Tuesday, 4 December 2012


Free E-Book: Donald McElroy Scotch Irishman, a novel by W.W.Caldwell, 1918

A short excerpt from this novel by Willie Walker Cadwell...


The life story of most men, who have lived earnest and active lives, would doubtless be worth the hearing, if the various influences and the many vicissitudes which compose it could be separated and skillfully rearranged into some well wrought design. As I look back upon my own life, it seems to me full of interest and instruction, yet I suppose not more so than that of many another; wherefore, were personal experiences and conclusions the sum of it, I should hesitate to write them down, lest those events and struggles which to me have seemed notable and significant, should prove in the telling of them to have been but commonplace incidents to which all are liable. Because of the accident of my birth in the year 1754, however, I have lived through a period which will be ever memorable in the history of the world—a period so crowded with worthy deeds and great men, especially on this continent, that there is small danger its interest will be soon exhausted. Do not conclude that I intend to venture upon a tale of the American Revolution; only a master's hand can fill in with due skill and proportion so wide a canvas, and that story waits. Where my own life's story has been entangled with some of the events of that struggle I must touch upon them, and the real purpose of my narrative—which is to chronicle for future generations the noble part played in the great drama of the nation's making by a certain worthy people—will require me to review briefly a few of the battles and campaigns of our war against autocracy.

Sunday, 2 December 2012

The Scotch-Irish - A poem from 1890

A poem by Mrs. Kate Brownlee Sherwood, of Canton, O.  First published in The Scotch Irish In America 1891.

The Scotch-Irish

From Scot and Celt and Pict and Dane, 
And Norman, Jute, and Frisian,
Our brave Scotch-Irish come; 
With tongues of silver, hearts of gold, 
And hands to smite when wrongs are bold,
At call of pipe or drum.

"We're nothing like THOSE Kennedys!" - Book review of 'The Other Irish'

From the Huffington Post...

Book review of 'The Other Irish' by Karen McCarthey.
by: Court Stroud

Click to buy at Amazon

"We're nothing like those Kennedys. They're Catholic!" my petite, schoolmarm grandmother chided through pursed lips. Her terse reply startled me since Kennedy was her maiden name. I never mentioned the matter again, but often wondered why my query upset her so much.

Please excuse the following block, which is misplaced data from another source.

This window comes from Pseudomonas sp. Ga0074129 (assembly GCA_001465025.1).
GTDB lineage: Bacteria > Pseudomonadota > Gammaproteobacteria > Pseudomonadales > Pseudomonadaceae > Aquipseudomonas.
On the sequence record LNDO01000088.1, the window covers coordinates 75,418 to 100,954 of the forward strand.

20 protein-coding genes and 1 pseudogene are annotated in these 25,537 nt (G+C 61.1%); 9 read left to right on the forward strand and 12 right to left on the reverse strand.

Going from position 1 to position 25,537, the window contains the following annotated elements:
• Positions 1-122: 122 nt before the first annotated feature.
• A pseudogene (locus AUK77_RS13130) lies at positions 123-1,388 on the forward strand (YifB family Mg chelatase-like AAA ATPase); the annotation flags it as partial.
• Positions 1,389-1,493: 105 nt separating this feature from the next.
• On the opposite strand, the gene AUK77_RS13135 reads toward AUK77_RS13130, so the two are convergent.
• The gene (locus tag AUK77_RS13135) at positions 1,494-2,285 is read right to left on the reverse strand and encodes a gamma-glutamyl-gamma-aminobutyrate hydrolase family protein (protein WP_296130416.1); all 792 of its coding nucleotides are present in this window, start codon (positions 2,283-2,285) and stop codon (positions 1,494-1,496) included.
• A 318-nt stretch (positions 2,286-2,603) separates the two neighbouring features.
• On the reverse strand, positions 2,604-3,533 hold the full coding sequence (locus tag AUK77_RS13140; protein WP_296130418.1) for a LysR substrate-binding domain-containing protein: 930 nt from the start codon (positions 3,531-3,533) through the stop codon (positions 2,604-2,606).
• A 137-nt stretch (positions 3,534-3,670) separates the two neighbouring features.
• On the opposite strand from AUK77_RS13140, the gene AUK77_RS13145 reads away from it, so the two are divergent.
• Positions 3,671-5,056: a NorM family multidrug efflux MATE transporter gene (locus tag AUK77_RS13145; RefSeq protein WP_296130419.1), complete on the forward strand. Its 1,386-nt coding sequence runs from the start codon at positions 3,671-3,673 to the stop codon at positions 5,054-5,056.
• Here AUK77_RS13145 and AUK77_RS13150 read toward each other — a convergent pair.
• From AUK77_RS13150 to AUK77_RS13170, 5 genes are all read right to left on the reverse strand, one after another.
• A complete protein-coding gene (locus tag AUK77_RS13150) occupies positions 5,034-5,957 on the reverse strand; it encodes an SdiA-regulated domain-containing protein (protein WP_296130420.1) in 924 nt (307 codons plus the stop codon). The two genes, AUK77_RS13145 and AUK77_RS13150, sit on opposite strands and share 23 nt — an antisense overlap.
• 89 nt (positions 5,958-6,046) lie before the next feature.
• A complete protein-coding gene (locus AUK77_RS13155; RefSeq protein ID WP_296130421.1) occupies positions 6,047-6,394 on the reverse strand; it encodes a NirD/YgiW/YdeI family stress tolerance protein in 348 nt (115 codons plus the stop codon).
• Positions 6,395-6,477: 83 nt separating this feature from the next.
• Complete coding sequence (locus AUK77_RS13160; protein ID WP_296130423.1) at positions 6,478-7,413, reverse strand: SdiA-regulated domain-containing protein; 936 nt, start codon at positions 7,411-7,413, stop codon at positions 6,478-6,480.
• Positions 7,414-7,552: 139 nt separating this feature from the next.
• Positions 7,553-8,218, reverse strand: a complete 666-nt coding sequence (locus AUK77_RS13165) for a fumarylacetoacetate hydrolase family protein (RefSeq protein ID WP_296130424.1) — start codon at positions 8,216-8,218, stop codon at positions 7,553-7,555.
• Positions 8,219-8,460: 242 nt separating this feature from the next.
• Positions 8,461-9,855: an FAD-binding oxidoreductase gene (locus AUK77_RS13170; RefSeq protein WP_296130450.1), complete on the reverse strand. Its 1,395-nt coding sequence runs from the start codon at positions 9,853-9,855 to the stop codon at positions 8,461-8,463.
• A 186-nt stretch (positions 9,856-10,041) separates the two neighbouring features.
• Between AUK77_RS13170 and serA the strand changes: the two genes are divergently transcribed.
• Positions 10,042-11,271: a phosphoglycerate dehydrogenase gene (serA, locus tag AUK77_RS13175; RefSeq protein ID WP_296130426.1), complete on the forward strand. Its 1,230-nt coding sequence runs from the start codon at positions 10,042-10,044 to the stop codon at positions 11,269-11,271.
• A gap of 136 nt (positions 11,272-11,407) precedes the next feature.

Stephen Colbert: The Scots-Irish are not Irish!

In an interview with author Nell Irving Painter, Comedy Central's Stephen Colbert puts his opinion across albeit with tongue planted firmly in cheek:

“Scots-Irish are not Irish. There’s no Irish blood in Scots-Irish people.  They are Scots Presbyterians who were given land in Ireland. They took our land, and drove my people across the River Shannon, where we were forced to farm rocks by Oliver Cromwell, and I will see him rot in hell before you call Scots-Irish people Irish!”

Stephen Tyrone Colbert is of Irish Catholic heritage. He grew up in South Carolina, his wife is of Scots-Irish heritage. He once quipped; "I am in a mixed-race marriage. I’m Irish, and my wife is Scots-Irish. Somehow we make it work.”

So was Stephen's tongue in cheek statment correct?... I guess it all depends on your point of view. Certainly the early Scots-Irish families that settled in colonial America had only lived in Ireland for a couple of generations before moving on, and still today in Northern Ireland many Ulster-Scots don't regard themselves as Irish.... But, Scots have been migrating to-and-fro between Ulster and south western Scotland for thousands of years. In fact the first human settlers in Ulster were from the land now known as Scotland so these people of northern Britain were indigenous to Ulster. The inhabitants of both lands shared the same ancestors. The Y-DNA gene pattern called M222, the so called 'Niall of the Nine Hostages' marker is most common in Northern Ireland and Lowland Scotland. It can be found in many Ulster-Scots and is proof of the close genetic similarities of the people of  Ulster and the Lowlands of Scotland.

Many of the early Scots-Irish / Ulster-Scots settlers in America did indeed regard themselves as Irish. Having been born in Ireland their nationality was certainly Irish even though they were ethnically & culturally Scottish. These Scots-Irish even created the tradition of St. Patrick's day parades in America. This was in a time before the emergence of Irish Nationalism deemed  that one had to be a Catholic and a Gael to be considered Irish.

So were the Scots-Irish actually Irish? Well, what do you mean by Irish? Are you talking nationality? ethnicity? culture? citizenship? In my opinion it's all down to interpretation. Of the many ethnic groups, tribes or cultures which have existed on the island of Ireland over the millennia, not one has exclusivity on the term 'Irish'.